For the third 5 minutes, bring on a little more resistance without changing cadence and raise the HR again slightly. Two things must happen here. They must notice that all momentum is gone from their pedaling. There”™s a distinct point, especially on chain-driven bikes, where the sensation of momentum is replaced by effort. This is very visible to the instructor — the “looseness” is gone from the pedaling — however, it”™s still not hard.

The other thing they need to notice is a sudden spike in body temperature. They now feel hot. We experience discomfort just before we begin to sweat because the cooling of evaporation hasn”™t begun. What”™s the heart rate when this happens?

Settle the cadence down to 90 rpm as they continue to work and begin to sweat. This is the next level of perceived exertion. At what HR did they begin to sweat? They”™ll notice the hot feeling leave, then a cool sensation against their skin. They might feel perspiration on the brow, under the arms, or elsewhere.

Their warm-up is done.

As you can see, this isn”™t an elaborate or complicated warm-up, just a gradual awareness process for the students. The next step is a heart rate ladder, again to connect the students with their perception of the effort.

Heart-Rate Ladder — 20 minutes

Now that the students are warmed-up, it”™s time to take them through levels of greater exertion, while connecting their perception of the effort with the HR at which it occurs. Most of this work takes place seated, so give them periodic breaks from the saddle.

Level 1

Level 1 continues the intensity that they reached by the end of the warm-up. All feeling of momentum has been replaced by a feeling of effort. They”™re aware of their breathing and have cracked a sweat.

Their HRs should be consistent. Tell them the first lesson of heart-rate training is stabilization. They should be at a HR that they could maintain for hours. Forget about mechanical difficulties, how the saddle feels, whether they need water, fuel, etc. Ask them to settle into a HR that — in terms of the effort level — they could hold for hours.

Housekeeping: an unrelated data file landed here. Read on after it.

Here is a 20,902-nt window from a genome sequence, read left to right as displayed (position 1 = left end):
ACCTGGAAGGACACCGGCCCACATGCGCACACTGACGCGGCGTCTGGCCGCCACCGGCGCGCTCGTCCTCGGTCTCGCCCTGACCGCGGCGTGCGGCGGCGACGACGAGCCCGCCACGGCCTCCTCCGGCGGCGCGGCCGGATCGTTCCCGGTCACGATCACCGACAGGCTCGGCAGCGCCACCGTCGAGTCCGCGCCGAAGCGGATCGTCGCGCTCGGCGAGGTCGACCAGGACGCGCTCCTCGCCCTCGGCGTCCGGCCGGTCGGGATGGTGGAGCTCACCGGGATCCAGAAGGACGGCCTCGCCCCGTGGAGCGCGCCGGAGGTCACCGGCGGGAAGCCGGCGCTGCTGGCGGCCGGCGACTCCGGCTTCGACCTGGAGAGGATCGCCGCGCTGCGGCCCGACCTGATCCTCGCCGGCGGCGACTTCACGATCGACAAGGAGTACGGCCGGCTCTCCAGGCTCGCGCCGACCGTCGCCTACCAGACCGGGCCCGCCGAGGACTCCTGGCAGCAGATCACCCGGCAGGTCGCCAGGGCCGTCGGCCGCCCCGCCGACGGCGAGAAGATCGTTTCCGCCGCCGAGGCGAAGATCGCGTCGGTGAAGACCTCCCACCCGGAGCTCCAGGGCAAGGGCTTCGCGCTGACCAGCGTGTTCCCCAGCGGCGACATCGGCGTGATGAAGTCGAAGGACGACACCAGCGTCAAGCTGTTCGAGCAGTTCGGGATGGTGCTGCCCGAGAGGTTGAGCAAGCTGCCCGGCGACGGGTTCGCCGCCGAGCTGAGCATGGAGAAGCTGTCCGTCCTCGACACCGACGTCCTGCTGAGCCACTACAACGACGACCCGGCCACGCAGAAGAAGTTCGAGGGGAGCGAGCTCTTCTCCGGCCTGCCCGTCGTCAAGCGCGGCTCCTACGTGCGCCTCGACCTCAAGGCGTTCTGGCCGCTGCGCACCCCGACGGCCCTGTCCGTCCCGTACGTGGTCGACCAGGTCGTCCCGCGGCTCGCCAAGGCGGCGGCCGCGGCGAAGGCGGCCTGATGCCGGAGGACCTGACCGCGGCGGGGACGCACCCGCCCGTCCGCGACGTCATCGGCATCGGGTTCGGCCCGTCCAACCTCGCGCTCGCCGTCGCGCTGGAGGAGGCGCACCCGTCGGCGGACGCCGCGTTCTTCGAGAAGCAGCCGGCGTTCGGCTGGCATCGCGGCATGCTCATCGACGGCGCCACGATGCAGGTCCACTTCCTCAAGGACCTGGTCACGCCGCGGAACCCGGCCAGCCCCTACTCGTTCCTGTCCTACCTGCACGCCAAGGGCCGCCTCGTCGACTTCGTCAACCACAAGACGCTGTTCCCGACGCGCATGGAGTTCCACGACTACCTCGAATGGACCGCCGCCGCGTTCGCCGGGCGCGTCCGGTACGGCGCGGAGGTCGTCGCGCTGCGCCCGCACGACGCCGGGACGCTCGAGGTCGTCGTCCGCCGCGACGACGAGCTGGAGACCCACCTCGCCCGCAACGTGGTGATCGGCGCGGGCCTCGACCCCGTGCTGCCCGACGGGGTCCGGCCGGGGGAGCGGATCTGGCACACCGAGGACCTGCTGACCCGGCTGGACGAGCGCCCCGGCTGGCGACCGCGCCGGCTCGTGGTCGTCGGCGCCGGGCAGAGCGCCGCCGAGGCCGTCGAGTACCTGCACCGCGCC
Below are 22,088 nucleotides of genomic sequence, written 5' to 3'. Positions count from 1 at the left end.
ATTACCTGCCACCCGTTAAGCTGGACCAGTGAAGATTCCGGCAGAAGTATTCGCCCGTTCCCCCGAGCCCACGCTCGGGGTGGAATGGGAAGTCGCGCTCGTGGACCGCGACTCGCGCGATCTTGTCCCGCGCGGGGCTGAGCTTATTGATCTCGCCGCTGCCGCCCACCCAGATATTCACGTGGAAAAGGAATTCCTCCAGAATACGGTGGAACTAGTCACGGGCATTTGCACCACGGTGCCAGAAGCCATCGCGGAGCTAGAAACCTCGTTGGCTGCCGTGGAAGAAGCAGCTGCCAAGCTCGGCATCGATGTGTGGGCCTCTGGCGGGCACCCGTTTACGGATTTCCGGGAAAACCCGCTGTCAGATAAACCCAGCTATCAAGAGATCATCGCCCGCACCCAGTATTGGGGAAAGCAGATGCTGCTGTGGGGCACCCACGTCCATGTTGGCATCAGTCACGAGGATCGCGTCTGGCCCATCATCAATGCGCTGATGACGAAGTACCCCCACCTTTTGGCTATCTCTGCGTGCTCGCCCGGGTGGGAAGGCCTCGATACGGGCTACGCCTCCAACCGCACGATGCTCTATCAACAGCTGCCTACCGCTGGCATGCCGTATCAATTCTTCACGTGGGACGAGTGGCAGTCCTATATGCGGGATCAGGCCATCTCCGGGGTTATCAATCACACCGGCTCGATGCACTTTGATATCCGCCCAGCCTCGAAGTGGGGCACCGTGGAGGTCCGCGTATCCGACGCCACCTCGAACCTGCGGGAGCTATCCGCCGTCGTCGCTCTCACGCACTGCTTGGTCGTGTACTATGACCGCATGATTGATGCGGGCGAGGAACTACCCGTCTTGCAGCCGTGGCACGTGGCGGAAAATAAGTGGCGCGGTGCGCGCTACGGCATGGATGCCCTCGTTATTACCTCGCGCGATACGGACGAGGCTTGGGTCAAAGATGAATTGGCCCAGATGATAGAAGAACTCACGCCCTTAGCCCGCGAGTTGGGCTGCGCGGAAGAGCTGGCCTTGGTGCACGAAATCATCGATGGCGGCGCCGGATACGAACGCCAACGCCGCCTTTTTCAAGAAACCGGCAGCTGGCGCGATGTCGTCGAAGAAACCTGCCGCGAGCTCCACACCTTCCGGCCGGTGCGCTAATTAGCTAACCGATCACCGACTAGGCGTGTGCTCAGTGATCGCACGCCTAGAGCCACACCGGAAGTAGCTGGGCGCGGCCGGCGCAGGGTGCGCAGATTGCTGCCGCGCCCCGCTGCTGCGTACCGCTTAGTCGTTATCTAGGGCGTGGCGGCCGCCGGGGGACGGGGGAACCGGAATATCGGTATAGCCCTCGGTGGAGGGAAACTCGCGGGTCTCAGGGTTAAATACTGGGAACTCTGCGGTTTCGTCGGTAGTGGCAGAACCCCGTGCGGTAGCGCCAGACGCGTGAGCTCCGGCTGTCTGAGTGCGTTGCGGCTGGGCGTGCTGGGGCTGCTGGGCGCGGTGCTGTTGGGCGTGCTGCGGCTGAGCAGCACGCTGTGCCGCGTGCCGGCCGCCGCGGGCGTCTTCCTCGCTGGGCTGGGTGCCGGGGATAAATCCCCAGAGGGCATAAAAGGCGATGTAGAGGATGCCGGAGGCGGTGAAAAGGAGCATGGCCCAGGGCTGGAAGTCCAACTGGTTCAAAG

Maintain that intensity for 5 minutes.

It”™s not uncommon for them to be unsure about whether they”™re at the right level of effort. Tell them to check their HR, sense their effort level and ask themselves, “Could I maintain this for 1 hour? 2 hours? 3 hours?” If the effort is too high, they”™ll have an internal reaction to the question and should adjust as necessary.

Keep the cadence at 90 rpm; this is important. Let them know that the HR they”™re training at is called a target HR. Their job is to maintain that target at 90 rpm.

At this point, it”™s helpful to explain what”™s going on metabolically. Discuss aerobic vs. anaerobic metabolism and changes in the use of fat and carbohydrate as fuel.

As mentioned above, Level 1 is of the same intensity as the final part of the warm-up. From here, the progression builds to greater levels of effort, which will be covered in the next post.

Originally posted 2012-09-24 05:39:49.

Jim Karanas